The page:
This commitment was put heavily under pressure when, in the 1230s, the political situation in the Holy Land became more precarious and some of the hermits of Carmel, fearing persecution, wished to leave the Holy Land and return to their native countries in Europe and make foundations there. It was not a trivial issue. Felip Ribot, in his The Ten Books on the Way of Life and Great Deeds of the Carmelites, commonly known as The Institution of the First Monks, from the title of its first seven books, gives us a vivid picture of a community chapter on Mt Carmel, in which the brothers discussed whether they could «leave the Holy Land or build houses of the Order outside it». It was so important an issue that they met to discern prayerfully God’s will for them seeking light from the Holy Scriptures. As if this were not enough, the story goes that only after being «warned by Christ and the blessed virgin Mary, his mother, in a dream», did the prior give «permission to some of the brothers to leave the Holy Land and return to their own countries and build monasteries of their Order there» (Book 9, chapter 3).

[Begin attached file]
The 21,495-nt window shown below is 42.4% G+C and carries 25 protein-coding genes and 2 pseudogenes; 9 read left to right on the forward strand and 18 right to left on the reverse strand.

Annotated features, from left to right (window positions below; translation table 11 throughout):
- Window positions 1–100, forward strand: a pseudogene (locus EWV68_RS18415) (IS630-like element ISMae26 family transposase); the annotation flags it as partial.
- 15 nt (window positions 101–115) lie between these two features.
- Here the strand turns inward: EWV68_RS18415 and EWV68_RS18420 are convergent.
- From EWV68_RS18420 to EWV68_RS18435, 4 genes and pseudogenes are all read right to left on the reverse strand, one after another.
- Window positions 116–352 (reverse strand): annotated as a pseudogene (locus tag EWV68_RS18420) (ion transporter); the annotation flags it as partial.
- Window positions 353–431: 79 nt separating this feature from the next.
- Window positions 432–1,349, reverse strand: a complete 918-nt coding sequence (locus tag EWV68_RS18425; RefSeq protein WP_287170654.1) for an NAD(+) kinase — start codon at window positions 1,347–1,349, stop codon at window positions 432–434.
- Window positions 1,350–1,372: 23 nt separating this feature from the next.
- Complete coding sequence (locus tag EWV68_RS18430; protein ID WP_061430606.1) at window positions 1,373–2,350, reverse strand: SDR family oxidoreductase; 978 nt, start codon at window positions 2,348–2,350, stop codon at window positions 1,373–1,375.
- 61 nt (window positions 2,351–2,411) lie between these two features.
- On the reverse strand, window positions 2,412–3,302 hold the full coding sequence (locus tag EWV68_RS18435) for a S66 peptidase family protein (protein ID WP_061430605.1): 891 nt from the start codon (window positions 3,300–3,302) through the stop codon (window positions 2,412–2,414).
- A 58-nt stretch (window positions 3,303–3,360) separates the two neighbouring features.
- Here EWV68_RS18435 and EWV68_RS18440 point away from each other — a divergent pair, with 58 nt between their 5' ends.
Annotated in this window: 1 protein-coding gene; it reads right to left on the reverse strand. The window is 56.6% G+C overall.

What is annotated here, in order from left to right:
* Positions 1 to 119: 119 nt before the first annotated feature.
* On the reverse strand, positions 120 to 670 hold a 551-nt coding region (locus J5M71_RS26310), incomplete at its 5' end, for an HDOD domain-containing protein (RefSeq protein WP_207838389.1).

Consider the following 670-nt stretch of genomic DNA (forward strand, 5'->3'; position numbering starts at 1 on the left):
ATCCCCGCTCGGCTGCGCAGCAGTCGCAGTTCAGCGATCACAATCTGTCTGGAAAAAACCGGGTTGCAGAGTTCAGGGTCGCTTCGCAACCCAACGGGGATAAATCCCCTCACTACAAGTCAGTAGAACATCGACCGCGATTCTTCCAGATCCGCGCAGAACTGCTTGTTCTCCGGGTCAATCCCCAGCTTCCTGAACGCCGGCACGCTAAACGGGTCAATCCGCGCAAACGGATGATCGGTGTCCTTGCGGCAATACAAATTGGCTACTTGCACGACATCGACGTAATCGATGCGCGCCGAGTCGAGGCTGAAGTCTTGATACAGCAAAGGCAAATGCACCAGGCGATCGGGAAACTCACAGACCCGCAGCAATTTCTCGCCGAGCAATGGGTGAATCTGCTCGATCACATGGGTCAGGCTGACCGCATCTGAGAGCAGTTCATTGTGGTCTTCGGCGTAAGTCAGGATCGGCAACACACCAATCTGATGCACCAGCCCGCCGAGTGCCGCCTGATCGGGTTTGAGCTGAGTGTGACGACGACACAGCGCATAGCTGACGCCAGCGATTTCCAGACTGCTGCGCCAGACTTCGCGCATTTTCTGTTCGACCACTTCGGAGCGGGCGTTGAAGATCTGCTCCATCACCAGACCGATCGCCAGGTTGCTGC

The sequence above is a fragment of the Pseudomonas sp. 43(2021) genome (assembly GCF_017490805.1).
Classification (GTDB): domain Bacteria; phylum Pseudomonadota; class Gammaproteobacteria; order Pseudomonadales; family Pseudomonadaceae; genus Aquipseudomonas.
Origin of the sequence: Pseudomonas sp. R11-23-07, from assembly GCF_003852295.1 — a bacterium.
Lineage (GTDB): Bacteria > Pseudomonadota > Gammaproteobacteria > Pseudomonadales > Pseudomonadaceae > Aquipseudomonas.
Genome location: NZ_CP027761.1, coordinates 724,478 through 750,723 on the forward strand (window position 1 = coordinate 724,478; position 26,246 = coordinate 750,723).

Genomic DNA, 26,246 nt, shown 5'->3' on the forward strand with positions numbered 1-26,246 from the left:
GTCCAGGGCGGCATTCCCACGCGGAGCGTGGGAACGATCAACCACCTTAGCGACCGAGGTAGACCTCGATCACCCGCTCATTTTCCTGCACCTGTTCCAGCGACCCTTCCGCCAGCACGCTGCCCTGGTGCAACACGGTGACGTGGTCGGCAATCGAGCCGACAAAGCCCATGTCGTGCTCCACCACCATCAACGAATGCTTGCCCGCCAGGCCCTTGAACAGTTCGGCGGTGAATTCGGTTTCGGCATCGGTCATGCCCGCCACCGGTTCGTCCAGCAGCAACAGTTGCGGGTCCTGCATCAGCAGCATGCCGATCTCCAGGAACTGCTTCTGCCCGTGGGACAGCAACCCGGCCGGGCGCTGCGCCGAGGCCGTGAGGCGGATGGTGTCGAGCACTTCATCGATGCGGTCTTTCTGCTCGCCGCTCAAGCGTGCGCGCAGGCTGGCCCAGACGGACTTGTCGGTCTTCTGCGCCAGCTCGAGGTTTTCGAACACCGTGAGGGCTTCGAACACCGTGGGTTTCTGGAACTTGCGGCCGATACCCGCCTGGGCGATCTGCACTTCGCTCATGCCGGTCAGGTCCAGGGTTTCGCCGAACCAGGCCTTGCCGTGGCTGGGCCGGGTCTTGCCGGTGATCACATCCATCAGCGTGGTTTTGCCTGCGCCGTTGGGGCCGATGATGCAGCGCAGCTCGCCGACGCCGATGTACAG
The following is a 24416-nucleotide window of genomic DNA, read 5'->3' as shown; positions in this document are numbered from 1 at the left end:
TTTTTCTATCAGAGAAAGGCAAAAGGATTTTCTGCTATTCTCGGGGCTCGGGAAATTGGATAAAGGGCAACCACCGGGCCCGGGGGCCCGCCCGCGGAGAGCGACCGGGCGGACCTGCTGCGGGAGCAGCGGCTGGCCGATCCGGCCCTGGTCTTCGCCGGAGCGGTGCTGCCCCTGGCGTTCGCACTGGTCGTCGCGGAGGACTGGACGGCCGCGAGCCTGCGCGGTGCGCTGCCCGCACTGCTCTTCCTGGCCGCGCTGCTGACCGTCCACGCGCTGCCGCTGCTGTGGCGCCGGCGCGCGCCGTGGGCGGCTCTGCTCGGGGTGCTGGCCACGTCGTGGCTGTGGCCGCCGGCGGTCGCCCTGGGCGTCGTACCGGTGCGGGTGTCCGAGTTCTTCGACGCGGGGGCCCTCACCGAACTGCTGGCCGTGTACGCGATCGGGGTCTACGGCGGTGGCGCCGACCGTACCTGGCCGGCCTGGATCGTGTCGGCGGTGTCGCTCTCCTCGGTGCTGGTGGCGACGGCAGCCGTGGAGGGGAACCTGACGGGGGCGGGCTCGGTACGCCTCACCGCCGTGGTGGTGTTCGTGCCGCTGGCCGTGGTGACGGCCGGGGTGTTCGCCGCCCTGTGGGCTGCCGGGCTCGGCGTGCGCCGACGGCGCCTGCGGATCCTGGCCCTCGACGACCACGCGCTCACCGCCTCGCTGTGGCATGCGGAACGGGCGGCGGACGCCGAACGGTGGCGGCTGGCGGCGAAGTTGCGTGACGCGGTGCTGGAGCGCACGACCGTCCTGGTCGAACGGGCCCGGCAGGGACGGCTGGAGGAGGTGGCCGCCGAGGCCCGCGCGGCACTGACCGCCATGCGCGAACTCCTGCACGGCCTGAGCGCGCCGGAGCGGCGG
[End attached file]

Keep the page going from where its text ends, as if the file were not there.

Whether or not it is historically true, this account shows how medieval Carmelites conceived their relation with the Holy Land. It was not simply their cradle, which they could leave once they grew up. They were bound to remain there by vow.
Eventually the brothers began to leave the Holy Land and settle first in Cyprus and then in various parts of Europe. Finally, in 1291, the whole of the Holy Land came under Muslim rule and the original monastery on Mt Carmel, together with two other foundations in the Holy Land, in Acre and Tyre, was destroyed. Thus the Carmelites were eradicated from Mt Carmel and from the Holy Land. But by now, they had already made numerous foundations all over Europe. Wherever they went, they carried with them the memory of Mt Carmel and the Holy Land and kept hoping that one day they would return. Mt Carmel gave them their name and became their major spiritual symbol. The pilgrimage to the Holy Land undertaken by their forebears now became a parable of their spiritual journey. They held on with some nostalgia to the memory of the Holy Land by taking with them the Rite of the Holy Sepulchre. For many centuries and up to the liturgical reform promoted by the Second Vatican Council, the Rite was the Order’s living bond with the Holy Land. Another way in which they kept alive their relation with the Holy Land was the retention of a Province of the Holy Land in Cyprus, and when even the foundations on that island were lost, the title of Provincial of the Holy Land, that, even though only titular, continued for various centuries to be given to a friar who then had the right to take part in the General Chapter. Some of the early foundations of the Order, even today, include the Latin cross of Jerusalem in the Carmelite crest.